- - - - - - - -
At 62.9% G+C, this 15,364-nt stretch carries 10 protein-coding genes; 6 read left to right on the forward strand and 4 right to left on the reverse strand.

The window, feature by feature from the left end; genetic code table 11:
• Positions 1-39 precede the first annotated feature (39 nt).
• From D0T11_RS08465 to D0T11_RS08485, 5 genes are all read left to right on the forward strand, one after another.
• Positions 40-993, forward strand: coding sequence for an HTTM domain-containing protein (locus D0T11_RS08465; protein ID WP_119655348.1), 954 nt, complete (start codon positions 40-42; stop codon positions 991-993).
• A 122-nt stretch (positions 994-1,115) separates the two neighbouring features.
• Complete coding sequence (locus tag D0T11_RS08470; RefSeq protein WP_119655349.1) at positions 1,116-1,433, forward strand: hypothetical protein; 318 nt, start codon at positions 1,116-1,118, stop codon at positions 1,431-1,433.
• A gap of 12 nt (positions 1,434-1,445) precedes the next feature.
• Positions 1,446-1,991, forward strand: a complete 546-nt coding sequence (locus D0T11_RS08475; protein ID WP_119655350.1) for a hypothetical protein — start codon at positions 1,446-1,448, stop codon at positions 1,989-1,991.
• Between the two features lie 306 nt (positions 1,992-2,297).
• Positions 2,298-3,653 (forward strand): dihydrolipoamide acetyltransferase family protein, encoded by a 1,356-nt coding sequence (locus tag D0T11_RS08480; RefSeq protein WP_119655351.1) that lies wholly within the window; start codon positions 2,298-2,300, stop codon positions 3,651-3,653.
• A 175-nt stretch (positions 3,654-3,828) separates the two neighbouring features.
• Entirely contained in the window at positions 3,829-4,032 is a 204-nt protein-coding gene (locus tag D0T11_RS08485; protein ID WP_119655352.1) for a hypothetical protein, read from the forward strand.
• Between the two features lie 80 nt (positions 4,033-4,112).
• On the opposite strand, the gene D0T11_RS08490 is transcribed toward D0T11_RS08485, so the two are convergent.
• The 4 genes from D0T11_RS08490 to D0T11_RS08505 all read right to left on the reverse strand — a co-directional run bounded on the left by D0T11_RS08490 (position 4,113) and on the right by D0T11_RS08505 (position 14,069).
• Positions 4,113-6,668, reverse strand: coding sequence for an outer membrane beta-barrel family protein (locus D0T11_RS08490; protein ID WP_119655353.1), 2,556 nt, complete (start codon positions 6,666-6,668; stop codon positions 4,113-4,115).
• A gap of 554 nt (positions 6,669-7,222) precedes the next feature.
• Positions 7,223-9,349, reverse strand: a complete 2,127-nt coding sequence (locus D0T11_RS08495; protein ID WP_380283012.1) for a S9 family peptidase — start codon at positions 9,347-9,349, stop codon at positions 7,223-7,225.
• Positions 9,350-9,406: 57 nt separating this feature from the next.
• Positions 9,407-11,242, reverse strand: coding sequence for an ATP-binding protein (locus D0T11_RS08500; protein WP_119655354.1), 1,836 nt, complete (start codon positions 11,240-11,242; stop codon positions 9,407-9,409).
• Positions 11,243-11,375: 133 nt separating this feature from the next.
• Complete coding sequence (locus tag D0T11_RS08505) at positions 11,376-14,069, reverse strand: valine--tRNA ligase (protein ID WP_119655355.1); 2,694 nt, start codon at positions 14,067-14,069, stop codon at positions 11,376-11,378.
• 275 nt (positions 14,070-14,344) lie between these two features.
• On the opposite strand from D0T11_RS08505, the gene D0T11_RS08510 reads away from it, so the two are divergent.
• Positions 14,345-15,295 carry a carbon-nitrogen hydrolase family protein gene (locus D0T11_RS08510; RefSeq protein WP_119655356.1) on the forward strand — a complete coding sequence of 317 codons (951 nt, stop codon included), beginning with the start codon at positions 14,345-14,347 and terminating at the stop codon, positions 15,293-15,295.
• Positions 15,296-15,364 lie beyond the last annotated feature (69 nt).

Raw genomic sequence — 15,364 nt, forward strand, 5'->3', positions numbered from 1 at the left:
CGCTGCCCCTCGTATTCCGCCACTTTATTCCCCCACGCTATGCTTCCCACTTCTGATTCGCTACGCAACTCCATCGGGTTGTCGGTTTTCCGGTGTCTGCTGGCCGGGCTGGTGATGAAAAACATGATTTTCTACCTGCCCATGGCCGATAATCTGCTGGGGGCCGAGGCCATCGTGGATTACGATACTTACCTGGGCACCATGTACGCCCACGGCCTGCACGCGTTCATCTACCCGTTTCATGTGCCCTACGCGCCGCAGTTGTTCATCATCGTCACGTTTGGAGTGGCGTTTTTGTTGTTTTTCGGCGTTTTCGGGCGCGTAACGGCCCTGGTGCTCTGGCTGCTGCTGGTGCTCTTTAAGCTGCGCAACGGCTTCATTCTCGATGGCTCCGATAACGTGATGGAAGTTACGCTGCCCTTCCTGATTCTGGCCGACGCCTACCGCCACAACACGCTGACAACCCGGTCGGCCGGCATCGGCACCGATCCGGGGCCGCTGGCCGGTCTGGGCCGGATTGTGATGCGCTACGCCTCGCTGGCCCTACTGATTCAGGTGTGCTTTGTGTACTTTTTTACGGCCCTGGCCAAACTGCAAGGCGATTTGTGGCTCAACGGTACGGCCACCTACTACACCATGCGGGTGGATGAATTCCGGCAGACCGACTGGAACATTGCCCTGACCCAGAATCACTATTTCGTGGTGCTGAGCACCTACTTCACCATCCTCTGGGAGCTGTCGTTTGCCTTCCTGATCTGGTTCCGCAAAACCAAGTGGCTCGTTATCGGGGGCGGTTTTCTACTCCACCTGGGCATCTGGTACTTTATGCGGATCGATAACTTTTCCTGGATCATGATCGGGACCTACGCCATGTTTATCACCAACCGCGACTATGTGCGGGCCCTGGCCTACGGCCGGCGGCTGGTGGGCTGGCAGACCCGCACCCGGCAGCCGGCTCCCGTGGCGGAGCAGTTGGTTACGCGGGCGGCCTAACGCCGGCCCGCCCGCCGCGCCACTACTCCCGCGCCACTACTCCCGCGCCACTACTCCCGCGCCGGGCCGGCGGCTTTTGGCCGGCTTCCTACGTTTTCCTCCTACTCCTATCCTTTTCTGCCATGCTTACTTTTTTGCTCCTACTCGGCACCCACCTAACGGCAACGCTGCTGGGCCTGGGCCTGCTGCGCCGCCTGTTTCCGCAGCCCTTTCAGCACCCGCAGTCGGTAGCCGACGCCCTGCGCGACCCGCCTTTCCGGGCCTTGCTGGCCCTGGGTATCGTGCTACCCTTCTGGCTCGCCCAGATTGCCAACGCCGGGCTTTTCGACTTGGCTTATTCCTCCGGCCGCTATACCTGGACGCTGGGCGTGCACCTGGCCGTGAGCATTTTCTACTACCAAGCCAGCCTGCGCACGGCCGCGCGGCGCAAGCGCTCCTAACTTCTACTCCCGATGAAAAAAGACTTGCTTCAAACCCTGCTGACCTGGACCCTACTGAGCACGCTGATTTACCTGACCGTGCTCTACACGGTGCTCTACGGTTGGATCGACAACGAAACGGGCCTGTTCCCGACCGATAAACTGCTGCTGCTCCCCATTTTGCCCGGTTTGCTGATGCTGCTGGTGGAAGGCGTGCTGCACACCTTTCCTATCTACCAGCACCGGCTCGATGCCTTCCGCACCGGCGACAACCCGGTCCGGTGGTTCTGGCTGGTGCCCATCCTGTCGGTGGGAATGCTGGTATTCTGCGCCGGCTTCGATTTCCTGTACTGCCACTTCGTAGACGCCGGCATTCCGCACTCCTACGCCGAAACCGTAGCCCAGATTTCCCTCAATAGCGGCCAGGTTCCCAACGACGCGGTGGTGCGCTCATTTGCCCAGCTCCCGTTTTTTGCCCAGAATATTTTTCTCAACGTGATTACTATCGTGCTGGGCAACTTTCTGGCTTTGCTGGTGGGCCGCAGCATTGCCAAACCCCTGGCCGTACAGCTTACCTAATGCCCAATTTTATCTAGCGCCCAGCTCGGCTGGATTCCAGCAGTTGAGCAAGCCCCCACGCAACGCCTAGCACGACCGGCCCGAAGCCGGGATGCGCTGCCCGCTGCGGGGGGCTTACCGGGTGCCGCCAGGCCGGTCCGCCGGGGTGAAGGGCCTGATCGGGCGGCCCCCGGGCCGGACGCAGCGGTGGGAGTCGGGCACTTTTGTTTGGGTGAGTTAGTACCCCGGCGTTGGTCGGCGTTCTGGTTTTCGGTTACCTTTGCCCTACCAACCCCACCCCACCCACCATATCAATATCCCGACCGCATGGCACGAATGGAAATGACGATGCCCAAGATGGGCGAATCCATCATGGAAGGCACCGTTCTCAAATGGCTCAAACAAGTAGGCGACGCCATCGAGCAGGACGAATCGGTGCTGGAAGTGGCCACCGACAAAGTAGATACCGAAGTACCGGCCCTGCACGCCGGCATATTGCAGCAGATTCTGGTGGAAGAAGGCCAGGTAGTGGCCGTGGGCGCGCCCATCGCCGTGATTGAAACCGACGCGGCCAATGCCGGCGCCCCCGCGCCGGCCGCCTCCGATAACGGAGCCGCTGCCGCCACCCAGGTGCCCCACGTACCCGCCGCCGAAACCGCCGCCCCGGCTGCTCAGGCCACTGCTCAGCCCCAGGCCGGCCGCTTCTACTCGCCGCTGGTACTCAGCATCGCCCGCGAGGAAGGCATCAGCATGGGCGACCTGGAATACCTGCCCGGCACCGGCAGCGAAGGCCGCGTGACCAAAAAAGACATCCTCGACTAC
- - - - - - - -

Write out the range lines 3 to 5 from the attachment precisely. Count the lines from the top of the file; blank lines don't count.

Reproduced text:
• Positions 1-39 precede the first annotated feature (39 nt).
• From D0T11_RS08465 to D0T11_RS08485, 5 genes are all read left to right on the forward strand, one after another.
• Positions 40-993, forward strand: coding sequence for an HTTM domain-containing protein (locus D0T11_RS08465; protein ID WP_119655348.1), 954 nt, complete (start codon positions 40-42; stop codon positions 991-993).